Carecent in York
Paul Harvey reports...
Cat Tottie who is the Project Leader at CareCent, spoke about its work (during our last fully Zoom meeting on July 16th) and described the challenges it faced during COVID. In doing so, she taught us that it was in fact doing far more than its description.
CareCent describes itself as “a breakfast centre for all homeless, unemployed or otherwise socially excluded members of the (York) community”.
Run almost totally by volunteers, it is open six days a week and provides far more than just breakfast. Clients also benefit from clothing, showers and fellowship in this friendly and non-judgemental environment.
As well as a big clothing store (Rotary is a regular contributor of socks for Christmas), they supply toiletries, sleeping bags and more.
It is estimated that around 200 live in homeless accommodation across the city but this total does not include the hidden homeless including people who hide from homeless services or who are sofa surfing. For many, homelessness in one part of a wider support need which might include alcohol and/or drug abuse, domestic issues etc.
The majority of their clients are male and a women’s focused service does exist elsewhere in York although CareCent welcomes everyone.
The number of rough sleepers declined considerably during COVID due to the “Everyone In” scheme that was implemented in two days at the start of Lockdown 1. Consequently the levels of infections and COVID related deaths has been low amongst the homeless community. A COVID vaccination programme was offered at CareCent and there was a high demand for it. It was offered on site because many of their clients had no address for vaccination letters to be set to, might not be able to read or write or might not have sufficient phone credit to enable them to be a part of any mobile phone driven vaccination programme.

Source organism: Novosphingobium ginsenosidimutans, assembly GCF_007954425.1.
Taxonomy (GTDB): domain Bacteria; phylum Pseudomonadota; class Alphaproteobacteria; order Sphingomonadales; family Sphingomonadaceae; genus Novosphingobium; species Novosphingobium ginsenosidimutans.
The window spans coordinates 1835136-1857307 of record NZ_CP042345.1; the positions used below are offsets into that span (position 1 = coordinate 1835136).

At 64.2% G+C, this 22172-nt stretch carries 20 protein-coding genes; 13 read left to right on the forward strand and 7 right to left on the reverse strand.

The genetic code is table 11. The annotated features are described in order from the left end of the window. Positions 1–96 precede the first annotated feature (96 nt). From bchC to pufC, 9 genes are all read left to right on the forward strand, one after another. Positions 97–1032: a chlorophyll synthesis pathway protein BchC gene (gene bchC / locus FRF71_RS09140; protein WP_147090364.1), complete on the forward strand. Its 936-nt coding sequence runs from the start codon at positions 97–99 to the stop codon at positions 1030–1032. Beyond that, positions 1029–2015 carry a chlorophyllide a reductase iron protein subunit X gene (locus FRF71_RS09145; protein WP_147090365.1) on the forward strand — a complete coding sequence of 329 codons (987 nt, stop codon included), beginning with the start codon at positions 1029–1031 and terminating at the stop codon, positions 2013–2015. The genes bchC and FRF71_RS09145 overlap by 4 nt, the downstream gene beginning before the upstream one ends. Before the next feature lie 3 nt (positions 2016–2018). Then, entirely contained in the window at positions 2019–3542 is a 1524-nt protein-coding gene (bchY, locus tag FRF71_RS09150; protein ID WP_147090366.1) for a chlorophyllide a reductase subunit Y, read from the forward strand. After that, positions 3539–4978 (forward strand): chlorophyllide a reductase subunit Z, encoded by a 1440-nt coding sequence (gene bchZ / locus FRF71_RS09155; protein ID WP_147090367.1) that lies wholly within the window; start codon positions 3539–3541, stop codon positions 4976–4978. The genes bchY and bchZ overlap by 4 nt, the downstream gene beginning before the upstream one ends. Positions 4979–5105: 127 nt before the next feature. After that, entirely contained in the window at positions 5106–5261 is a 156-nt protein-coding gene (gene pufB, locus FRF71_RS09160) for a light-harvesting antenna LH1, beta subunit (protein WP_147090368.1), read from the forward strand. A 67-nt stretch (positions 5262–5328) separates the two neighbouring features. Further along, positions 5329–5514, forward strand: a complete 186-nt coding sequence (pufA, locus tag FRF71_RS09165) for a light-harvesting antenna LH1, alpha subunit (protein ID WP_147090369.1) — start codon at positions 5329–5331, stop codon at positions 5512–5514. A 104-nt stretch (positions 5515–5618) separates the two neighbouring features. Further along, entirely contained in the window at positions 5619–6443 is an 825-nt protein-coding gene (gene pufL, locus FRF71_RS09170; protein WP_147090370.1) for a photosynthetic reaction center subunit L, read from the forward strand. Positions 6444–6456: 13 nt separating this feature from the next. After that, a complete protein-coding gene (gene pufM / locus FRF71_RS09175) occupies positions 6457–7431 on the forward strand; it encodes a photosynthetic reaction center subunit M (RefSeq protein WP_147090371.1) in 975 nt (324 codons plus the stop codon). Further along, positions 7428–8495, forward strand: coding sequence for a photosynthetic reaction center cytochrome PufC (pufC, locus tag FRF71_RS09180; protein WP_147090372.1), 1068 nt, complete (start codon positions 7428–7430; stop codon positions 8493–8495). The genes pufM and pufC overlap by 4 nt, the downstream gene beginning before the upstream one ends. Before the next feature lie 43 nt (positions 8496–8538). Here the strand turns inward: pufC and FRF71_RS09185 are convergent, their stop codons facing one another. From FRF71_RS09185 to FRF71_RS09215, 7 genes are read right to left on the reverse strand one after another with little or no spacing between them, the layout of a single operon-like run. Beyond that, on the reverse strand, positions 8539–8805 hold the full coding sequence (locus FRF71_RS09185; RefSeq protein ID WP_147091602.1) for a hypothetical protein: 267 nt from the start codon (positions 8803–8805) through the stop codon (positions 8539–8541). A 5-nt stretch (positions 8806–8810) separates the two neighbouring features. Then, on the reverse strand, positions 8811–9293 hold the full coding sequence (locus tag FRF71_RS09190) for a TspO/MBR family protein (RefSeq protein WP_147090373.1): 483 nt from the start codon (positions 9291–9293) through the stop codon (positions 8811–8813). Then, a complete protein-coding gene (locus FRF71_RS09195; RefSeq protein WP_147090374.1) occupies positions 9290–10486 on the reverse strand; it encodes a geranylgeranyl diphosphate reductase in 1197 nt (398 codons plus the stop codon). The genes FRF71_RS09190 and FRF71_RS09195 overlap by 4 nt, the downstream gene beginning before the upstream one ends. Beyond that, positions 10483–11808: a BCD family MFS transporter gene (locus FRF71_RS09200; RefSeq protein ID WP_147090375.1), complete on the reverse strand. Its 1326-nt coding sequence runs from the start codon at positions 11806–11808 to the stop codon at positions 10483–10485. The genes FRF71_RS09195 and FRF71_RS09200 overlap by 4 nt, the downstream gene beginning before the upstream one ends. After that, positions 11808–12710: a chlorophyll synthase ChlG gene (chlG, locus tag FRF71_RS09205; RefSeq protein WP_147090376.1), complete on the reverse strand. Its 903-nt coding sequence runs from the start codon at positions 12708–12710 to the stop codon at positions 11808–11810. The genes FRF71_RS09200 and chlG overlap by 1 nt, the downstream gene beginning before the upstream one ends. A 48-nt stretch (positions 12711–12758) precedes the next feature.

Issues currently being faced or on the horizon include the fact that there is a significant shortage of social housing in York with waiting period of up to five year not uncommon; the eviction ban has ended and the rental market is almost inaccessible to those on welfare benefit; health care needs are expected to rise as COVID support declines, and the EU Migration Scheme cut-off date is now passed which means some EU Migrants will loose support and more will be on the streets.
It was pleasing to hear that North Yorkshire Police adopt a safeguarding rather than a more enforced legal approach, a policing system which is perhaps more supportive in York than elsewhere in the country.
CareCent takes no centralized funding because the “client information“ needs which this can lead to may be off-putting to those seeking to access the centre. Hence CareCent helps some people who would not go anywhere else.